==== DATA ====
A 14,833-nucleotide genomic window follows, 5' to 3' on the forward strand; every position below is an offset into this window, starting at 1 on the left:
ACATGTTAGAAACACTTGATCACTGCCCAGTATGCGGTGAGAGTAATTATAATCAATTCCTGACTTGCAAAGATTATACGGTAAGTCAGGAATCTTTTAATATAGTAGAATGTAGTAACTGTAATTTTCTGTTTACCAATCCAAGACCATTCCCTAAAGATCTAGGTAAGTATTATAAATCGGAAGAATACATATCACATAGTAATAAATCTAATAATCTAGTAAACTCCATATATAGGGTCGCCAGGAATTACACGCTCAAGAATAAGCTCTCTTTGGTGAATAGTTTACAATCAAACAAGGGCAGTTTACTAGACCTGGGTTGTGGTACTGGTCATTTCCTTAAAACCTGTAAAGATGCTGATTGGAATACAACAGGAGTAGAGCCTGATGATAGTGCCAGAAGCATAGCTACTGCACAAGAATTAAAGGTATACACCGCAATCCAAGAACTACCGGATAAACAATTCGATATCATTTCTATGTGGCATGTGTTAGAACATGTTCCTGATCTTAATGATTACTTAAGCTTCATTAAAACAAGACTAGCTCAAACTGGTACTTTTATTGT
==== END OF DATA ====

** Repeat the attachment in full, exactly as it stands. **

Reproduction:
A 14,833-nucleotide genomic window follows, 5' to 3' on the forward strand; every position below is an offset into this window, starting at 1 on the left:
ACATGTTAGAAACACTTGATCACTGCCCAGTATGCGGTGAGAGTAATTATAATCAATTCCTGACTTGCAAAGATTATACGGTAAGTCAGGAATCTTTTAATATAGTAGAATGTAGTAACTGTAATTTTCTGTTTACCAATCCAAGACCATTCCCTAAAGATCTAGGTAAGTATTATAAATCGGAAGAATACATATCACATAGTAATAAATCTAATAATCTAGTAAACTCCATATATAGGGTCGCCAGGAATTACACGCTCAAGAATAAGCTCTCTTTGGTGAATAGTTTACAATCAAACAAGGGCAGTTTACTAGACCTGGGTTGTGGTACTGGTCATTTCCTTAAAACCTGTAAAGATGCTGATTGGAATACAACAGGAGTAGAGCCTGATGATAGTGCCAGAAGCATAGCTACTGCACAAGAATTAAAGGTATACACCGCAATCCAAGAACTACCGGATAAACAATTCGATATCATTTCTATGTGGCATGTGTTAGAACATGTTCCTGATCTTAATGATTACTTAAGCTTCATTAAAACAAGACTAGCTCAAACTGGTACTTTTATTGT